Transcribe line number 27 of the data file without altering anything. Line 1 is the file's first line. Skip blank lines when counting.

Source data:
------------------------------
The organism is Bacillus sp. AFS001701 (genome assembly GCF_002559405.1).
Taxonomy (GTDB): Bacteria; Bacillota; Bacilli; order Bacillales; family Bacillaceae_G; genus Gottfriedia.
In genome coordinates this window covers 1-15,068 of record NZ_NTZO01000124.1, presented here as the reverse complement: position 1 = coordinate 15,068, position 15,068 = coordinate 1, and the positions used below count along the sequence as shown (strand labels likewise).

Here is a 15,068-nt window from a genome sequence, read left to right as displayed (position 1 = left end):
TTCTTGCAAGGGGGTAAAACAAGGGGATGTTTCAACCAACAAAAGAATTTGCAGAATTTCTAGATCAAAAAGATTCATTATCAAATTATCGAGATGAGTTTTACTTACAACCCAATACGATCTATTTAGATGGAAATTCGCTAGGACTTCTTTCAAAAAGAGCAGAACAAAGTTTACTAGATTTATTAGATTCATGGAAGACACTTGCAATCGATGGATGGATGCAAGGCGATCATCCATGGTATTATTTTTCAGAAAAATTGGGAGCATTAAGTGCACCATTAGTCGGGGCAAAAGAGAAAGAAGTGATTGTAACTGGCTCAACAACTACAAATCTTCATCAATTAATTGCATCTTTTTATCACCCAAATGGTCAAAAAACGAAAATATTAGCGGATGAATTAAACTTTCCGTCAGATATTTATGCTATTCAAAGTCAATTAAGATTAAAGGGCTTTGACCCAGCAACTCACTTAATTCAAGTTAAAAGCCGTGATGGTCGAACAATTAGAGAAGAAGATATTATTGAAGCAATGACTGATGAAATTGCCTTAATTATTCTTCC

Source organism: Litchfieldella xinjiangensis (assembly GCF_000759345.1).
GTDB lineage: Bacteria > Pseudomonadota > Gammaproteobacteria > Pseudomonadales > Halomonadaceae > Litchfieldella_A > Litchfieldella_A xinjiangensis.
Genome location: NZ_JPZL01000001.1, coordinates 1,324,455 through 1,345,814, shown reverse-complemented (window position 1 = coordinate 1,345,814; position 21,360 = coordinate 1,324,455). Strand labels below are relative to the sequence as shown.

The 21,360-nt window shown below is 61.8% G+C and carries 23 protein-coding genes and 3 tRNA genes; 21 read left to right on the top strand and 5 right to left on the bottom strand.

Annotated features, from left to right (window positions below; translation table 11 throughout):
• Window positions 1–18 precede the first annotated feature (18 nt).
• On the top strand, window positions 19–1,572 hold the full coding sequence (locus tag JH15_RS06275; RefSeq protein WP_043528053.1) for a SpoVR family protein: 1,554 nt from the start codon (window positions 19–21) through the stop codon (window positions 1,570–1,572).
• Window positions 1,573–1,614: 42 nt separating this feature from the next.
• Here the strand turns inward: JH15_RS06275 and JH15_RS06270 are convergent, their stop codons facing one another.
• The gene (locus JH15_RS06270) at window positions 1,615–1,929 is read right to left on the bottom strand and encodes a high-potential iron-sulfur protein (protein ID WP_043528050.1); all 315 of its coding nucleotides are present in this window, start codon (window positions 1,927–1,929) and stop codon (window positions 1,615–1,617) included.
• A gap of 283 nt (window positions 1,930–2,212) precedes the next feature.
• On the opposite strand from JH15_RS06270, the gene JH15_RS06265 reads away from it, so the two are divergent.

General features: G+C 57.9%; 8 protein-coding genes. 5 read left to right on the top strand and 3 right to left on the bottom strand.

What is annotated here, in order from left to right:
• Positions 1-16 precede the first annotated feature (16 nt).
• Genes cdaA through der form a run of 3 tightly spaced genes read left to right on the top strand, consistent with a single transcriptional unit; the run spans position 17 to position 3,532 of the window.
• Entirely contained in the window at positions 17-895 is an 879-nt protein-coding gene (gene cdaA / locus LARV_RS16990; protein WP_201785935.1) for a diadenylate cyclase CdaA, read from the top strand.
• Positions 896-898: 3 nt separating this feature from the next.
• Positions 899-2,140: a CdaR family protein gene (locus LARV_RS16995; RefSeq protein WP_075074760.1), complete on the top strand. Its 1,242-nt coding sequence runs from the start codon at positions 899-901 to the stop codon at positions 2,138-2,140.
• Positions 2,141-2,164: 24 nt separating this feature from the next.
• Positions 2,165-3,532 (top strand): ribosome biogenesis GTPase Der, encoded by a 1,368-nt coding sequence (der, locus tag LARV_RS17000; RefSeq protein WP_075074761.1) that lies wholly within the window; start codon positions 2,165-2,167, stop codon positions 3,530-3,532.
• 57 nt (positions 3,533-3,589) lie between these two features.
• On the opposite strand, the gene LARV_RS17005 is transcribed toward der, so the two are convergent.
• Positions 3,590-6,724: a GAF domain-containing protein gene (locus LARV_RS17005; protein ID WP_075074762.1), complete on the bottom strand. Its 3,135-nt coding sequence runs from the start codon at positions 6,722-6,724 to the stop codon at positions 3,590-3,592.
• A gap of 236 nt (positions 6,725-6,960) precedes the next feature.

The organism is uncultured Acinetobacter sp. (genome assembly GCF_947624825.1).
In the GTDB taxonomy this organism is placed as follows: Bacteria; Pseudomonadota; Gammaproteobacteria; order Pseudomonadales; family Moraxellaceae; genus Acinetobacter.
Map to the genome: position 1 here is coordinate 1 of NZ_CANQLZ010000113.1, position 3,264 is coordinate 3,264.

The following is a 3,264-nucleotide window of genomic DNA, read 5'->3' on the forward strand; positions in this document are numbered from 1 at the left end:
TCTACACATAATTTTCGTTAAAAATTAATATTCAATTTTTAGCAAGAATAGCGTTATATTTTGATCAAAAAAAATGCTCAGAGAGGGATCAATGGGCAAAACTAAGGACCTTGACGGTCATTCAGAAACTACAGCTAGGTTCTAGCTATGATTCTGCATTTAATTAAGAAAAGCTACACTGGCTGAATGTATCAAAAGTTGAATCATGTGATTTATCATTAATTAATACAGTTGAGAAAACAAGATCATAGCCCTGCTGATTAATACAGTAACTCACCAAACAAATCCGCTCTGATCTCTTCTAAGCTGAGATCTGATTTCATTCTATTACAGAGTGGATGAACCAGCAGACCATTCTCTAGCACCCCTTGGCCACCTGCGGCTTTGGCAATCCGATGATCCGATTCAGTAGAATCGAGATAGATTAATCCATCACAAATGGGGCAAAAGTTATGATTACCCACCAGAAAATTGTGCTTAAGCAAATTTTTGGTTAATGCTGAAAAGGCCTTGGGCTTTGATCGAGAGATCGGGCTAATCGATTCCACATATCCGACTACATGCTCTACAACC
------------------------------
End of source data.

• 57 nt (positions 3,533-3,589) lie between these two features.